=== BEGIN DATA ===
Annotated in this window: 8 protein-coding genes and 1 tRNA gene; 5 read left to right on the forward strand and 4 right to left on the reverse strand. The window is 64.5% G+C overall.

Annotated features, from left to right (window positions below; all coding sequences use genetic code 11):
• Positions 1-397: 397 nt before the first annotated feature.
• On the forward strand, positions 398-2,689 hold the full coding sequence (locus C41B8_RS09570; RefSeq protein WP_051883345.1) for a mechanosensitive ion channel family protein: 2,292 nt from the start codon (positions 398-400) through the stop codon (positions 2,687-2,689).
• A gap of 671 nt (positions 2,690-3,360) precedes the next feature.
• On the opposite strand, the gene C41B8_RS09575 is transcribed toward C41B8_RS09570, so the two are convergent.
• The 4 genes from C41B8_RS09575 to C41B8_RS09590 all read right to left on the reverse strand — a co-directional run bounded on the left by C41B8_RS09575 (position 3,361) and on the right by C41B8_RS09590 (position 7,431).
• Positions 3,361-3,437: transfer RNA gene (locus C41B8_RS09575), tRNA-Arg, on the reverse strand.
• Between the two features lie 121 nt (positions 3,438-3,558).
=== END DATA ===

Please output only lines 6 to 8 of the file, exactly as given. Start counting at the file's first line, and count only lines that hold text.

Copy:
• On the opposite strand, the gene C41B8_RS09575 is transcribed toward C41B8_RS09570, so the two are convergent.
• The 4 genes from C41B8_RS09575 to C41B8_RS09590 all read right to left on the reverse strand — a co-directional run bounded on the left by C41B8_RS09575 (position 3,361) and on the right by C41B8_RS09590 (position 7,431).
• Positions 3,361-3,437: transfer RNA gene (locus C41B8_RS09575), tRNA-Arg, on the reverse strand.